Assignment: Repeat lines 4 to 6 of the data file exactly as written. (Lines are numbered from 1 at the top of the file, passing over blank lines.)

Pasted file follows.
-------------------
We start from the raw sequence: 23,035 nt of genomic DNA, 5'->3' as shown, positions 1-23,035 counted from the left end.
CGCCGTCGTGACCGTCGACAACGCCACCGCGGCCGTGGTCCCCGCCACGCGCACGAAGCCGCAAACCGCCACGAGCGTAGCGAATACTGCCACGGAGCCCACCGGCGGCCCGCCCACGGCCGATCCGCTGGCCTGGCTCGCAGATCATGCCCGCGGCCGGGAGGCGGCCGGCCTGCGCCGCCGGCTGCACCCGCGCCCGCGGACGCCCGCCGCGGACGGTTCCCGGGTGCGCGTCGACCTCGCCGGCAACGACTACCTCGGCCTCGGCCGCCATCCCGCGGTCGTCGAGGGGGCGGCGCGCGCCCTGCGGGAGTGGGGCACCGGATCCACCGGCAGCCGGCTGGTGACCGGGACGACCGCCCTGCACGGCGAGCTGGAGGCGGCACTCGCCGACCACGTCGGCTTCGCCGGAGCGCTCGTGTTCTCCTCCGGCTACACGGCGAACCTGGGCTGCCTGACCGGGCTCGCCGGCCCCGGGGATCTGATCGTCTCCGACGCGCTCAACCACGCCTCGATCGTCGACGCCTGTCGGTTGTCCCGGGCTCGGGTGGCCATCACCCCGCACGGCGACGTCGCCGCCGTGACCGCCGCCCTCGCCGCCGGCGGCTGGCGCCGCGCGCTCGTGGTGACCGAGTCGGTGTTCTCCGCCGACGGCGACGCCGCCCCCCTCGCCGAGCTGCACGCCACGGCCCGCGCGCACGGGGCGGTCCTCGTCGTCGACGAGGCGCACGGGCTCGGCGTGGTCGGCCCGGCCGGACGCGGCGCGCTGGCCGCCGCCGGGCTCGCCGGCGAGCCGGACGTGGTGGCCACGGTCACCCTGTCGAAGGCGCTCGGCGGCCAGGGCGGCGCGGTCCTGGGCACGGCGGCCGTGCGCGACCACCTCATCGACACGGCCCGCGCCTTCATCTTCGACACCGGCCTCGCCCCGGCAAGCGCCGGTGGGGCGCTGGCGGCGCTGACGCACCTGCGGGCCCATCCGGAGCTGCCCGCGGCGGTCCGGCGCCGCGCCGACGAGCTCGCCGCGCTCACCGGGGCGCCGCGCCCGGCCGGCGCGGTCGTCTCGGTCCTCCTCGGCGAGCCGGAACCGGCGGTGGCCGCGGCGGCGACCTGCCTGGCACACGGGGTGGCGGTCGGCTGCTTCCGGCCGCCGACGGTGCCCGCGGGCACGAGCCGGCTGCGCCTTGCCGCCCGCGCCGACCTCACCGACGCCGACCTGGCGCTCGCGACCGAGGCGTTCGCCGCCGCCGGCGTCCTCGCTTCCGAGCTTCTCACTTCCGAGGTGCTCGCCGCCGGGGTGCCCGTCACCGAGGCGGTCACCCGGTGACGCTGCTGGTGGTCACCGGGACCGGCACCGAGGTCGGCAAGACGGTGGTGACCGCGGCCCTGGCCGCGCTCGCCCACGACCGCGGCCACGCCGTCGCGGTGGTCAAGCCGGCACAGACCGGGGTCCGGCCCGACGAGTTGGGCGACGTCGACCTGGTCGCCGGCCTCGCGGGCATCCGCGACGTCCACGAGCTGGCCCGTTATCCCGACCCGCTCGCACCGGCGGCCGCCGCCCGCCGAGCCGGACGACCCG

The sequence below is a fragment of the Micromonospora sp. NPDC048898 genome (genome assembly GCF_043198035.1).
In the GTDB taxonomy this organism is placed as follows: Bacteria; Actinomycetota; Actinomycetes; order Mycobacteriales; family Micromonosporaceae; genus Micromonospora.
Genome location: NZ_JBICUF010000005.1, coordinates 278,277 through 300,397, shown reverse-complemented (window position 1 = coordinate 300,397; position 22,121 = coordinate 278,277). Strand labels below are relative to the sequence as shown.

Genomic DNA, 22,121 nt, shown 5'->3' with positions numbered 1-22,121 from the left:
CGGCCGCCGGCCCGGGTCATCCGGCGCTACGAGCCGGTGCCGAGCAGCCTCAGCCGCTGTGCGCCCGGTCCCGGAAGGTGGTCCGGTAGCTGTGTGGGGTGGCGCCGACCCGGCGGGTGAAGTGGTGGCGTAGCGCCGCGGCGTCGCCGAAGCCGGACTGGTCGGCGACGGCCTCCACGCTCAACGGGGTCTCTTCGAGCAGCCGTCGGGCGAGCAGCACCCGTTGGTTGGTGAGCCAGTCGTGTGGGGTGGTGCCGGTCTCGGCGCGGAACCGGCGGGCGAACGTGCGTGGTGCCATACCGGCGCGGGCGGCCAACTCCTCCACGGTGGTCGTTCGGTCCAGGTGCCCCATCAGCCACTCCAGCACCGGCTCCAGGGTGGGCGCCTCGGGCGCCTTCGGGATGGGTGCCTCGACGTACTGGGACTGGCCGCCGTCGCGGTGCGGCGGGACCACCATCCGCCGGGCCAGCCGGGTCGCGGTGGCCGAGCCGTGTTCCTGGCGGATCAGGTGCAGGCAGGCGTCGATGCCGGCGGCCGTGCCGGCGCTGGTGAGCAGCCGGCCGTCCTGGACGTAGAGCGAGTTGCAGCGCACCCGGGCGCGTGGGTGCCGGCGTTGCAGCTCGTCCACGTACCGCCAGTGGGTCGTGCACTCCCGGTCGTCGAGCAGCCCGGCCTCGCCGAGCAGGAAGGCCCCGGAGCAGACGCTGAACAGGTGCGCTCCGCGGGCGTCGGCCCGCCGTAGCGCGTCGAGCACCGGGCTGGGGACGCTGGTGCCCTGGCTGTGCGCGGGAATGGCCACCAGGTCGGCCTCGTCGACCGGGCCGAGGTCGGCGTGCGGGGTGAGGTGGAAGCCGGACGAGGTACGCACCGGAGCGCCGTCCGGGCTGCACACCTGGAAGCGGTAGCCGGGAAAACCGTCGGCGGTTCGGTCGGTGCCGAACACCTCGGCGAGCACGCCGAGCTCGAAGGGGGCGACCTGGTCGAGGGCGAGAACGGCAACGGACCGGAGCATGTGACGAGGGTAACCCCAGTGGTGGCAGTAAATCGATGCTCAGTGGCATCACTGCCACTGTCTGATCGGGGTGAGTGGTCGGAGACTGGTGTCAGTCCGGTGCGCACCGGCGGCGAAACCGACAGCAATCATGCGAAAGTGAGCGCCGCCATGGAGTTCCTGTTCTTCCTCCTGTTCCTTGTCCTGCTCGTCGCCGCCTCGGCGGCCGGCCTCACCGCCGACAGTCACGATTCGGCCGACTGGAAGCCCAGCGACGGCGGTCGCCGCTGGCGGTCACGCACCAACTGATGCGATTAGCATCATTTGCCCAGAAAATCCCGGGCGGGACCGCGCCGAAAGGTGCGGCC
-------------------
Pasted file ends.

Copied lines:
In the GTDB taxonomy this organism is placed as follows: Bacteria; Actinomycetota; Actinomycetes; order Mycobacteriales; family Micromonosporaceae; genus Micromonospora.
Genome location: NZ_JBICUF010000005.1, coordinates 278,277 through 300,397, shown reverse-complemented (window position 1 = coordinate 300,397; position 22,121 = coordinate 278,277). Strand labels below are relative to the sequence as shown.

Genomic DNA, 22,121 nt, shown 5'->3' with positions numbered 1-22,121 from the left: